Note: The table shows the total costs of educational institutions according to Education at a Glance 2022, OECD. Source: ECLM based on OECD.
Note: The figure shows the dispersion in mathematical competences among adults according to the PIIAC survey, 2019. Source: ECLM based on OECD.
The fact that the public sector is relatively large in Denmark does not mean that it is ineffective. In spite of its size, the Danish public sector has a high effectiveness according to World Bank estimates (WB, 2022b). Furthermore, corruption is almost non-existent (see Figure 8A below).
The government expenses are countered by high taxes. This is reflected in the tax burden, which measures the share of total income that is administered by the public sector. As shown in Figure 8B, the tax burden in the Scandinavian countries is in the higher end among OECD member countries.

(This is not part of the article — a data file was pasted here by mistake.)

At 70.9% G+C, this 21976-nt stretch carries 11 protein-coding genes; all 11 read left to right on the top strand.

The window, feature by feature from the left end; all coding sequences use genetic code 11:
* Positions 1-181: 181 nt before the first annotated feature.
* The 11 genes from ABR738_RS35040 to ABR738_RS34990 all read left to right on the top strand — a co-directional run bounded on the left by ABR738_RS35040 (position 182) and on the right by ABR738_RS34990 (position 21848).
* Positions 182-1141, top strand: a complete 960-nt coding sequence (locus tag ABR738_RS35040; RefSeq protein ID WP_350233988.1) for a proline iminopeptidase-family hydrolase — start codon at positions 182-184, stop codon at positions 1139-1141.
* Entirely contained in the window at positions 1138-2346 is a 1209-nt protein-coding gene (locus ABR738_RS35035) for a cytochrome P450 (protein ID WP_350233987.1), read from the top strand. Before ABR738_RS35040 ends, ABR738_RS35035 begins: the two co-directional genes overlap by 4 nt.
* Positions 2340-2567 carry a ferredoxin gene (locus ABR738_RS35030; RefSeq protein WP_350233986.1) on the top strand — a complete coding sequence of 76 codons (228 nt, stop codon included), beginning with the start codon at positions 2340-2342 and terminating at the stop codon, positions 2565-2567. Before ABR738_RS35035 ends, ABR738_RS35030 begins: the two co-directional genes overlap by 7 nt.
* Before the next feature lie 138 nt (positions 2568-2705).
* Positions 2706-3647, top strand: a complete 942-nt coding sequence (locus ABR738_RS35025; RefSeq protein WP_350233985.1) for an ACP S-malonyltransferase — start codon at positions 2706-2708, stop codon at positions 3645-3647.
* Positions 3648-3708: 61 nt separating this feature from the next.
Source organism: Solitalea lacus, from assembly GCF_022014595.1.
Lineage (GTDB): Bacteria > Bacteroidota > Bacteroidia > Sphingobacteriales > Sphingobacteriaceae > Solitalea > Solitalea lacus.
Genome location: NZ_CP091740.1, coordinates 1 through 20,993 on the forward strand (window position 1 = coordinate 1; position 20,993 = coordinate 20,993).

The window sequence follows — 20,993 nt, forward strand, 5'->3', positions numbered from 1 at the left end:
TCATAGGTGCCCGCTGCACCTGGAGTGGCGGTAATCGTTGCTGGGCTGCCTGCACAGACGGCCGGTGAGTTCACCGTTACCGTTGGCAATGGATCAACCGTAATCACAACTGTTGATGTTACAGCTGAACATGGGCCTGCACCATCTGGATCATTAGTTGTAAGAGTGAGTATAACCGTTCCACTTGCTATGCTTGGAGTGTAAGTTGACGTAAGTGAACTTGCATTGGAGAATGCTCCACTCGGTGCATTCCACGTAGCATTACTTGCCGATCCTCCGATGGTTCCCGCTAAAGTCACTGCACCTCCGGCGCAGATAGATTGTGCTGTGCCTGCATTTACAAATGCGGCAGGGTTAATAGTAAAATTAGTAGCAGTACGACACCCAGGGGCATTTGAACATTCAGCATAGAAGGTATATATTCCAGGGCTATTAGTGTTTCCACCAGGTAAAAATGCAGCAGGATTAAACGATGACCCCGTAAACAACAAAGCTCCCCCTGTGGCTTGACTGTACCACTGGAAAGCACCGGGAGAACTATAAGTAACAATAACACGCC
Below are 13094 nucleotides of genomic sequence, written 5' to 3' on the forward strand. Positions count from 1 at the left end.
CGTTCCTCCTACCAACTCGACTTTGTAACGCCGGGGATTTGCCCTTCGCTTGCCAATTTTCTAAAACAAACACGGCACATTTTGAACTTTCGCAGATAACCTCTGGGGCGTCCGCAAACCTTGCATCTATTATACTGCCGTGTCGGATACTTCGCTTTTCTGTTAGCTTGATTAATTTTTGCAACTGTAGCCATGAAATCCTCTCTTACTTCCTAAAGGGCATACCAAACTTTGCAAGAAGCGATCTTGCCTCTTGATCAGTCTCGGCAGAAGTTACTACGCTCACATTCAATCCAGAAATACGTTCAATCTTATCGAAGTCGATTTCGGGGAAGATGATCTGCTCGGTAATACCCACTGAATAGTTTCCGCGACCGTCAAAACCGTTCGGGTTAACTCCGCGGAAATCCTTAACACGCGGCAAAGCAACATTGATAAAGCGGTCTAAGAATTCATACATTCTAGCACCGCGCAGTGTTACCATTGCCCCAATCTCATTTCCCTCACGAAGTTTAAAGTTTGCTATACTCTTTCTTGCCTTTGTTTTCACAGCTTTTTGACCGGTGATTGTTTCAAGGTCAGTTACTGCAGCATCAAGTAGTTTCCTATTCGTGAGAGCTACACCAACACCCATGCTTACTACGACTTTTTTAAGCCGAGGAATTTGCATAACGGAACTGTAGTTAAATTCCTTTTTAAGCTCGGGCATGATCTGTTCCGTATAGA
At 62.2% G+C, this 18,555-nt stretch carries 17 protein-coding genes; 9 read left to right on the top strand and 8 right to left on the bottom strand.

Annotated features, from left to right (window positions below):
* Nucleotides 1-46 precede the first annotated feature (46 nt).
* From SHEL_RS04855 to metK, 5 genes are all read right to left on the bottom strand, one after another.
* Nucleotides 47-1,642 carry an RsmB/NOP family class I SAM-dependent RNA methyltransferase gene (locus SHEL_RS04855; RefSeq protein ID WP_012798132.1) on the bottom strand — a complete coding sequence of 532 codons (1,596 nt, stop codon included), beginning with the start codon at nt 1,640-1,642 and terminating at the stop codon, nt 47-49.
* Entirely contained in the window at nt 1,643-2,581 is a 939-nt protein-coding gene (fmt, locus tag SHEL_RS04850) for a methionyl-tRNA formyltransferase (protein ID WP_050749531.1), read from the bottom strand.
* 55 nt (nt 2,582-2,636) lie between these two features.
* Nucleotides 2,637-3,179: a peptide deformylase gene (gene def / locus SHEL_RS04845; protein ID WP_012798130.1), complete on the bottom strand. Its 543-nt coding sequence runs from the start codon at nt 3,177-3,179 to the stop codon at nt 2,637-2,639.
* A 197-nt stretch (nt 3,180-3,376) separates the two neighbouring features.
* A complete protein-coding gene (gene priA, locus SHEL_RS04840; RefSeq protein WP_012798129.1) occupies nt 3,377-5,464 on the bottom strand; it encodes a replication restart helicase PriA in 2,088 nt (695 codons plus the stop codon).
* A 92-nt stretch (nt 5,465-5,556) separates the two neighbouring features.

Note: Corruption Perceptions Index (CPI) is the most widely used global corruption index and it measures how corrupt each country’s public sector is perceived to be. Source: ECLM based on Transparency International.
Note: The figure shows the total tax revenue excluding taxes on social expenditures in % of GNI. Source: ECLM based on OECD.
2.5.4 ‘Flexicurity’ is a recipe for a well-functioning labour market
The Danish labour market is characterised by flexible regulation when it comes to laying off and hiring labour. In countries such as Germany, France and the Netherlands, firms face stricter rules when hiring and firing workers (see Figure 9A below). It is also relatively inexpensive to lay off employees in Denmark, compared to other countries, where substantial severance pay is more common.